Science Fair Project Encyclopedia
Scuba diving is the use of independent breathing equipment to stay underwater for long periods for recreational diving and professional diving. Generally the diver swims underwater, but walking and the use of diver propulsion vehicles is possible while breathing from scuba equipment. The word 'scuba' is an acronym for Self Contained Underwater Breathing Apparatus, although it is grammatically acceptable to refer to 'scuba equipment' or 'scuba apparatus' in conversation.
Issues that diving poses
Also see Diving disorders for a longer description of these issues followed by an extensive discussion of physical and medical risks.
Equipment to allow underwater breathing
The two most common types of equipment are:
- surface supplied diving, where the diver's breathing gas (usually air) is pumped down from the surface. Standard diving dress is a historically interesting type of surface supplied diving equipment.
- scuba, where the breathing gas supply is carried by the diver.
There is no single optimal breathing gas mix for every type of dive
A wide variety of breathing gas mixes have been used for diving. Each mix must contain sufficient oxygen to sustain life and consciousness. Mixes may contain other gases such as nitrogen and helium. As the concentration of gases increases with the depth of the dive and some gases are toxic at high concentrations, the design of breathing gas mixes depends on the depth of the dive.
Need to avoid injury caused by changes in water pressure
Pressure injuries are called barotrauma. They are caused by pressure differences between the outside and trapped air spaces inside the diver or the diver's equipment. To avoid them, the diver "equalises" the pressure in all air spaces with the surrounding water pressure when changing depth.
Need to avoid decompression sickness
Need to see underwater
Controlling buoyancy underwater
Avoiding losing body heat
Avoiding skin cuts and grazes
Diving suits also help prevent the diver's skin being damaged by rough or sharp underwater objects and marine animals.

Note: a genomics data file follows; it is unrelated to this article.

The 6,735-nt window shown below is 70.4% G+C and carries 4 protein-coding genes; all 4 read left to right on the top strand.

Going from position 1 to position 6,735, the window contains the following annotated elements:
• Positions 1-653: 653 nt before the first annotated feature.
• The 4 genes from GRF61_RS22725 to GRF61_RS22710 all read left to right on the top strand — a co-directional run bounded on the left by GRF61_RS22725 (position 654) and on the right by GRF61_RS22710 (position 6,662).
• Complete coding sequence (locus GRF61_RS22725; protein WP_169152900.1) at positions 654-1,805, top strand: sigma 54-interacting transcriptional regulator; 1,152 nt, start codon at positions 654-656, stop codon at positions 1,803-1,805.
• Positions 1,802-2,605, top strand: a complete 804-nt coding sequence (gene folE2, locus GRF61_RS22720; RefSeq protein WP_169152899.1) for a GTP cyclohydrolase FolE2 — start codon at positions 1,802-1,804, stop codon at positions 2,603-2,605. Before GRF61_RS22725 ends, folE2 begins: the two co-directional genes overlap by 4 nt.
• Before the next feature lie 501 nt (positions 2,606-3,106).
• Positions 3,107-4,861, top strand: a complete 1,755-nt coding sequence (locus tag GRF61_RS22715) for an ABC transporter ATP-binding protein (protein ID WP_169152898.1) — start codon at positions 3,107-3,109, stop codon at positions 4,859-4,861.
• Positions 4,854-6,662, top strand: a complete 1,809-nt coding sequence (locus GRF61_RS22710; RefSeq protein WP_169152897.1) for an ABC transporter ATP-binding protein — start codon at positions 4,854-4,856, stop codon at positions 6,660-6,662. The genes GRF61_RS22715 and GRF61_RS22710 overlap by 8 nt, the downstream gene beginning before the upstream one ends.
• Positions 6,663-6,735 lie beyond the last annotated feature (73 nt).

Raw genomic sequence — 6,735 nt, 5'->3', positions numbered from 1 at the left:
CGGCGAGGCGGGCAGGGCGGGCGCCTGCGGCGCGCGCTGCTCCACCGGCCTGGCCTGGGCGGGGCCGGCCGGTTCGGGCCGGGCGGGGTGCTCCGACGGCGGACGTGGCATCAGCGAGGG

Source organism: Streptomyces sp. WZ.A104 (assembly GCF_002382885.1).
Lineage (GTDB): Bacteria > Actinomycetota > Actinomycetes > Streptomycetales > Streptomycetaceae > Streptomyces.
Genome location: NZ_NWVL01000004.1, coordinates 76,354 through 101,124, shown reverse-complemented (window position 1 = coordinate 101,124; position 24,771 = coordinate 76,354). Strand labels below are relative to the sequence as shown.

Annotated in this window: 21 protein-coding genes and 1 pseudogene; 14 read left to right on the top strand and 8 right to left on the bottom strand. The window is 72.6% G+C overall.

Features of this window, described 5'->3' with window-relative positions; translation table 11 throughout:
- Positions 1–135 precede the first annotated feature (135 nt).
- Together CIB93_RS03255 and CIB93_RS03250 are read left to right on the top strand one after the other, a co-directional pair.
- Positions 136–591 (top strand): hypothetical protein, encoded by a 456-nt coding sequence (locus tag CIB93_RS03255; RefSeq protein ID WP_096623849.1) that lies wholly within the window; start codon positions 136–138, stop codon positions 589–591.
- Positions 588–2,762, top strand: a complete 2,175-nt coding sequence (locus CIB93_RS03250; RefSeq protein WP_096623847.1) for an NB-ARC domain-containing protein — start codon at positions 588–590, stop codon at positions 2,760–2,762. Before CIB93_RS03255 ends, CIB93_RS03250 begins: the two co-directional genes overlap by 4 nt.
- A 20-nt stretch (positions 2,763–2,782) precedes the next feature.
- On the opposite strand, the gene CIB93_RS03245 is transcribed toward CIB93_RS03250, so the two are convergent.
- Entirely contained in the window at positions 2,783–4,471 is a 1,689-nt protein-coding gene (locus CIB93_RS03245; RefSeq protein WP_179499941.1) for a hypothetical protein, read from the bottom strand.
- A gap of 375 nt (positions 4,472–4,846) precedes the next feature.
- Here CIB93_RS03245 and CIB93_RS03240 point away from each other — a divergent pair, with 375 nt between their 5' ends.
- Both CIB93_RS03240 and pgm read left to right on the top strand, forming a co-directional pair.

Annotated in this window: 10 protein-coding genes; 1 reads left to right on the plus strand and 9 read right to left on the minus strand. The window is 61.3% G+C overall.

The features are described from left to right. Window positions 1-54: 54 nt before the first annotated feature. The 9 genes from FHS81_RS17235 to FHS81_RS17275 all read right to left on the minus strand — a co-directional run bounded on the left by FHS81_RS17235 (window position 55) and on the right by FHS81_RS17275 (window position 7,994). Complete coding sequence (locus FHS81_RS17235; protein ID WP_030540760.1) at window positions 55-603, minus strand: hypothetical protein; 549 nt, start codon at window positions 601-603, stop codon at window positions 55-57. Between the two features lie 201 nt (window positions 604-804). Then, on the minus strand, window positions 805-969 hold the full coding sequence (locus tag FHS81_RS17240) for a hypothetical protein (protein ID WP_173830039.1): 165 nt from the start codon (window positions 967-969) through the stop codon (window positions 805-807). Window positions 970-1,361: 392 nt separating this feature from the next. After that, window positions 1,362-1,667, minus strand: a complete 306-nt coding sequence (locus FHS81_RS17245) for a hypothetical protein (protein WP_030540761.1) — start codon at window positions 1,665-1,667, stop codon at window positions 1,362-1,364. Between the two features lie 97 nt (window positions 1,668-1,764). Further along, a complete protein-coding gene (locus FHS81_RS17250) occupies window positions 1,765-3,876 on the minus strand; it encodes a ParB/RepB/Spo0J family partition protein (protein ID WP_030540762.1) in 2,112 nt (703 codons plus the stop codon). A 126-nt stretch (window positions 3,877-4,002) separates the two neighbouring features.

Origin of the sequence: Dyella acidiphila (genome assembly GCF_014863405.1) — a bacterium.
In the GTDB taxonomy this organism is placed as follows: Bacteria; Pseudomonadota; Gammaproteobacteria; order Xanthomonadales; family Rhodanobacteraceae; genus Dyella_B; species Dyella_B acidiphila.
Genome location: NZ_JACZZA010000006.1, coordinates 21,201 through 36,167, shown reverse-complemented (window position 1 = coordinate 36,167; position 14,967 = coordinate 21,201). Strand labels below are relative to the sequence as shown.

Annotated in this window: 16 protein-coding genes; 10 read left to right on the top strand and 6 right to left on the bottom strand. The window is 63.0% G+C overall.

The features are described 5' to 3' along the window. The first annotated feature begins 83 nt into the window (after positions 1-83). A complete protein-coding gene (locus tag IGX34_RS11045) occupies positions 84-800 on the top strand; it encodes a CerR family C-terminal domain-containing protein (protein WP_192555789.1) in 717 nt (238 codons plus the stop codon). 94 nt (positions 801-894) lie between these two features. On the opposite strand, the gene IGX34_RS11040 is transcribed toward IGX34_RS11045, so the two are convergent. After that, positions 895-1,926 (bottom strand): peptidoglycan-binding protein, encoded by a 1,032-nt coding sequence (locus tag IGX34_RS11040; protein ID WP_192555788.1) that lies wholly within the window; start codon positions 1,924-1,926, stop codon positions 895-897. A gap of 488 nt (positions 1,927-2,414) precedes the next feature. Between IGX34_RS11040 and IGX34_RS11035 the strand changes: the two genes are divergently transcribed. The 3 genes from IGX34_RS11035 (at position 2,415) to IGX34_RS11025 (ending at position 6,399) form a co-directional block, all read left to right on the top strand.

Diving longer and deeper safely
There are a number of techniques to increase the diver's ability dive deeper and longer:
- technical diving - use of SCUBA breathing gases other than air
- surface supplied diving - use of umbilical gas supply and diving helmets
- saturation diving - long-term use of underwater habitats under pressure and a gradual release of pressure, over several days, in a decompression chamber at the end of a dive
Being mobile underwater
- The diver needs to be mobile underwater. Personal mobility is enhanced by fins worn on the feet and Diver Propulsion Vehicles. Other equipment to improve mobility includes diving bells and diving shots.
- Timeline of underwater technology
- Diving equipment
- Diver training
- Diving locations
- Diving activities
- Diving physics
- List of SCUBA magazines
- DIR diving
- Diving Glossary
- Divers Alert Network
- Brief history of diving - From antiquity to the present.
- Top Scuba Sites - Scuba sites as ranked by user popularity.
- Scuba Diving Guide - Information for scuba divers.
- Scuba Monster - Scuba Usenet discussions and archive.
- NAUI Worldwide is the world's oldest not-for-profit membership training agency organized solely to support and promote dive safety through education.
- Australia Underwater - All about diving in Australia - includes photo gallery from all around Australia.
The contents of this article is licensed from www.wikipedia.org under the GNU Free Documentation License. Click here to see the transparent copy and copyright details